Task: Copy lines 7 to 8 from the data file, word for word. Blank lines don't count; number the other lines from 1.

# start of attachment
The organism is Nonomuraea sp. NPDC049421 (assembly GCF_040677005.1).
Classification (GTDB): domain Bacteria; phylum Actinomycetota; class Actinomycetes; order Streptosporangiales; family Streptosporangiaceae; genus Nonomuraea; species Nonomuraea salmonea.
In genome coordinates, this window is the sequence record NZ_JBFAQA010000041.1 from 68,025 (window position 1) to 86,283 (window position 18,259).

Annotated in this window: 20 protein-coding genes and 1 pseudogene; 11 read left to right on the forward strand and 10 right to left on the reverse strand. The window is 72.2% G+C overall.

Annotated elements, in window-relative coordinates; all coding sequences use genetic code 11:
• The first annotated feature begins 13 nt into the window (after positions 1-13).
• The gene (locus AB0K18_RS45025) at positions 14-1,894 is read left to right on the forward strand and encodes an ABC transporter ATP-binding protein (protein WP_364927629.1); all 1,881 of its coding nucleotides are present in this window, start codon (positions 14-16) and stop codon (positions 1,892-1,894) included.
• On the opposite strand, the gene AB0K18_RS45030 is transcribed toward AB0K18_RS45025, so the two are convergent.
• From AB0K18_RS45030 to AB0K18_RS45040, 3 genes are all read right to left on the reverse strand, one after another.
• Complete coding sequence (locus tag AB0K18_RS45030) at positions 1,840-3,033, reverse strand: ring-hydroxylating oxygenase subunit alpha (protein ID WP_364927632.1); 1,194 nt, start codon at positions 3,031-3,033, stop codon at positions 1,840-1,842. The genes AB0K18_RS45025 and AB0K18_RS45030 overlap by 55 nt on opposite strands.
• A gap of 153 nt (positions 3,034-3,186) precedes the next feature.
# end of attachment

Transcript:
• The gene (locus AB0K18_RS45025) at positions 14-1,894 is read left to right on the forward strand and encodes an ABC transporter ATP-binding protein (protein WP_364927629.1); all 1,881 of its coding nucleotides are present in this window, start codon (positions 14-16) and stop codon (positions 1,892-1,894) included.
• On the opposite strand, the gene AB0K18_RS45030 is transcribed toward AB0K18_RS45025, so the two are convergent.